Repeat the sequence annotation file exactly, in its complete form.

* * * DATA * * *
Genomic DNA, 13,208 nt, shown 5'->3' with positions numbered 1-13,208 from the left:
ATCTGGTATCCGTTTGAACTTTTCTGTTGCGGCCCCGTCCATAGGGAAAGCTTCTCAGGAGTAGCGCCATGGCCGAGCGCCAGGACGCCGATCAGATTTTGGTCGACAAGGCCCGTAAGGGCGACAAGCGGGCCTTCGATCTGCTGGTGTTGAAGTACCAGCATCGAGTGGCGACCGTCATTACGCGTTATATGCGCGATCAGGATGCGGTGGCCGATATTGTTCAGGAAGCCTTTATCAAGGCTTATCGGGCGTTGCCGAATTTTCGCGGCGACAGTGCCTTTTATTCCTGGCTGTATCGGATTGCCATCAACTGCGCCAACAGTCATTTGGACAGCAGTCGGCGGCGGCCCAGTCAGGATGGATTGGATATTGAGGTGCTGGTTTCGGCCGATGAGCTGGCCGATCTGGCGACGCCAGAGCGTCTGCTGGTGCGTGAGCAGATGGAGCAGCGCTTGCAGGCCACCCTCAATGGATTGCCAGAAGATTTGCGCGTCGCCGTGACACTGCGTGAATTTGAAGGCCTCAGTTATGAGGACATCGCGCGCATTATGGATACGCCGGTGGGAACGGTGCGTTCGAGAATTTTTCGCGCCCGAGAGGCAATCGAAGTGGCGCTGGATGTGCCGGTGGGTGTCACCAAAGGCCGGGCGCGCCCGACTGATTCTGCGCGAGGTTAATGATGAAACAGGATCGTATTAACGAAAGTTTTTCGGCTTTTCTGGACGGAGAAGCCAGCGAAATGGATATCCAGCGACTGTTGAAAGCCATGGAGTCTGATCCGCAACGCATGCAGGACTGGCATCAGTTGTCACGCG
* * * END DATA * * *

Genomic DNA, 13,208 nt, shown 5'->3' with positions numbered 1-13,208 from the left:
ATCTGGTATCCGTTTGAACTTTTCTGTTGCGGCCCCGTCCATAGGGAAAGCTTCTCAGGAGTAGCGCCATGGCCGAGCGCCAGGACGCCGATCAGATTTTGGTCGACAAGGCCCGTAAGGGCGACAAGCGGGCCTTCGATCTGCTGGTGTTGAAGTACCAGCATCGAGTGGCGACCGTCATTACGCGTTATATGCGCGATCAGGATGCGGTGGCCGATATTGTTCAGGAAGCCTTTATCAAGGCTTATCGGGCGTTGCCGAATTTTCGCGGCGACAGTGCCTTTTATTCCTGGCTGTATCGGATTGCCATCAACTGCGCCAACAGTCATTTGGACAGCAGTCGGCGGCGGCCCAGTCAGGATGGATTGGATATTGAGGTGCTGGTTTCGGCCGATGAGCTGGCCGATCTGGCGACGCCAGAGCGTCTGCTGGTGCGTGAGCAGATGGAGCAGCGCTTGCAGGCCACCCTCAATGGATTGCCAGAAGATTTGCGCGTCGCCGTGACACTGCGTGAATTTGAAGGCCTCAGTTATGAGGACATCGCGCGCATTATGGATACGCCGGTGGGAACGGTGCGTTCGAGAATTTTTCGCGCCCGAGAGGCAATCGAAGTGGCGCTGGATGTGCCGGTGGGTGTCACCAAAGGCCGGGCGCGCCCGACTGATTCTGCGCGAGGTTAATGATGAAACAGGATCGTATTAACGAAAGTTTTTCGGCTTTTCTGGACGGAGAAGCCAGCGAAATGGATATCCAGCGACTGTTGAAAGCCATGGAGTCTGATCCGCAACGCATGCAGGACTGGCATCAGTTGTCACGCG